Anyway, when I hesitated, explaining that I didn’t feel ready for an IUI and that I was worried about spending too much money without being sure it would be necessary or beneficial, he quickly responded that if I wasn’t ready for an IUI, I wasn’t ready to have a baby. He continued to say that babies are expensive, so I might as well get used to paying an extra $500 a month; if I wasn’t ready for that, then why was I trying to have a baby?

I was absolutely shocked that he would say something like this to me, and I couldn’t really hold it together after that. These are the sort of comments that I might expect to hear from a random acquaintance who knows nothing about infertility, but never from a doctor who spends every day working with infertile couples. Of course I understand that babies cost money (and we do have the means to care for one) but that doesn’t mean that I want to spend thousands of extra dollars trying to get pregnant, something that most couples are able to do for free. It doesn’t mean that I am ready to commit to an invasive and expensive treatment plan that would only give me (at best) a 20% chance of success. Being ready to have a baby is a very different thing from being financially, emotionally, or otherwise ready to begin fertility treatments. We have been at this long enough now that we know we are ready for a baby, and our commitment to making whatever sacrifices are necessary has been tested over and over again throughout the past two years.

This is especially difficult for us right now because of the fact that we are unexplained. If we knew that there was a serious problem and that we couldn’t get pregnant without help, our choices would be clear. However, there is always that hope in the back of my mind that it could still happen without treatments, although it is unlikely at this point. We also don’t have insurance coverage for infertility, which further complicates things. Infertility treatments are very expensive, and it is difficult to be at a point where we are trying to decide whether or not to drain our savings account in order to take a gamble on a treatment plan. Having children is our top priority in our lives, so we will ultimately do what is necessary, but we also want to be sure that we are going about this in the right way. We want to be careful in our decisions to make sure that we will come out of this ok, emotionally as well as financially. As it is, it may just take us some time to come to terms with the options before us.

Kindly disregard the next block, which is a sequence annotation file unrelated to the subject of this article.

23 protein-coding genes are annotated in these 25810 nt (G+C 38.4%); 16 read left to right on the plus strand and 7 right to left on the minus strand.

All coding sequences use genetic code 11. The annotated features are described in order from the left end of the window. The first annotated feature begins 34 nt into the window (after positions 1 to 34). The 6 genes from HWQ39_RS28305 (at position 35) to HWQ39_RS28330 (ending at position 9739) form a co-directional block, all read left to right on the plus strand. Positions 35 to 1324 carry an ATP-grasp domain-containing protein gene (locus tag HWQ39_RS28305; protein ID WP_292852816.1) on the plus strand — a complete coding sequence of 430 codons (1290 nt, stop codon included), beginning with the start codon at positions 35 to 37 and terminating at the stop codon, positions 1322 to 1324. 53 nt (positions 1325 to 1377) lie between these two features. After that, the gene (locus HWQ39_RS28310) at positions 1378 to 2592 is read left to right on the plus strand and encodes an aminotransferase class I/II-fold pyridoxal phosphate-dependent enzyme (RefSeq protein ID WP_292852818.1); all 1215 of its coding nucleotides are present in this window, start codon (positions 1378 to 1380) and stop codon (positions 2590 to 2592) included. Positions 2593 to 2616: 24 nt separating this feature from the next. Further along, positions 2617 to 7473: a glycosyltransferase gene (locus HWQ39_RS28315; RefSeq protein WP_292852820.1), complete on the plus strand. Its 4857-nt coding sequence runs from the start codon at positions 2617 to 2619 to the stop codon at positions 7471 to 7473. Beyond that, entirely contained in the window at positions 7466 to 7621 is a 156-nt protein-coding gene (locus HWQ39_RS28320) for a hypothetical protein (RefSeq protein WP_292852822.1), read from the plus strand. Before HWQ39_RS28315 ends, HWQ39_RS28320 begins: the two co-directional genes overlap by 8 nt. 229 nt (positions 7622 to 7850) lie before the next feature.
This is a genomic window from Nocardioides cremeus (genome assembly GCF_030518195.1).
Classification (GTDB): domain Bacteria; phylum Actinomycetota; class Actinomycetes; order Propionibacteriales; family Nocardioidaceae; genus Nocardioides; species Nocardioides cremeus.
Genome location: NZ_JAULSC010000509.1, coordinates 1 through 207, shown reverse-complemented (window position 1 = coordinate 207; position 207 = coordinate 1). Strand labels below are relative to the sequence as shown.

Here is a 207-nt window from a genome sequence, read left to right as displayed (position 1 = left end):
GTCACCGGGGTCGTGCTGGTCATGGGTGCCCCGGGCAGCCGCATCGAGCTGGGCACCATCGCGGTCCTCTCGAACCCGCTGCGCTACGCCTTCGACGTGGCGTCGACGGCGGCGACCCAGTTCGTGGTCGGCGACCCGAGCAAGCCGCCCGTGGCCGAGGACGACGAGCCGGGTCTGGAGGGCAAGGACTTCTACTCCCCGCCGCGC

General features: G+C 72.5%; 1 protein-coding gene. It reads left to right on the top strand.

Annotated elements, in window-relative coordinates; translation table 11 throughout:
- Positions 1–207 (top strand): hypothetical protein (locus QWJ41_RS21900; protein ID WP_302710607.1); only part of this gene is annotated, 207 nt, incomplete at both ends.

I was upset enough that I actually stood up to the doctor, something that is a bit out of character for me, and he ended up backtracking a bit. He apologized, saying that he misspoke, but then reiterated that I should schedule an IUI, without giving any further elaboration. I was in tears at that point (I’ve been such a basketcase lately), so I simply asked him to stop pressuring me because I just wasn’t ready to make this decision yet. At that point, he finally realized he needed to back off. He gave me a few minutes to change and pull myself together, then we met him back in his office, where he said that they would put in an order for medications for us and that we could call them when we were ready to start a cycle – either just with meds, or with an IUI as well.

I was too upset at that point to really want to consider it or to ask questions, and he didn’t offer any other information about our options. I now wish that I had had the strength to ask him for more information, but I just wasn’t able to at that time. It would have been nice if they had scheduled a follow-up consultation so we could come back after having some time to think through the possibilities. As it was, we didn’t stay long, leaving after telling the nurse we would probably wait a month before calling to start a treatment cycle.

For the time being, our plan is to take a break from doctors for a cycle or two. Having had an HSG, our fertility should be boosted for a few months, and we’re hoping to take advantage of that. If we have no success by December, we’ll call the clinic and decide where to go from there. Depending on what we can get insurance to cover, we might go ahead with meds and an IUI right away, because that does have a higher chance of success than doing either one on its own. It can pay to be more aggressive with treatments, because the cost of having to do several cycles of less-effective treatments can add up over time and surpass the cost of doing a single more intense treatment. However, there is a reason that doctors don’t start every patient with IVF, despite its higher success rates. There is something to be said about starting small in order to minimize the emotional and physical costs, if not the financial. Because we’re young and have time, and because the stress has been so difficult recently, we might start out more slowly despite the fact that it might take longer or cost more in the long run. We’re just going to take it one step at a time and see what we feel ready for.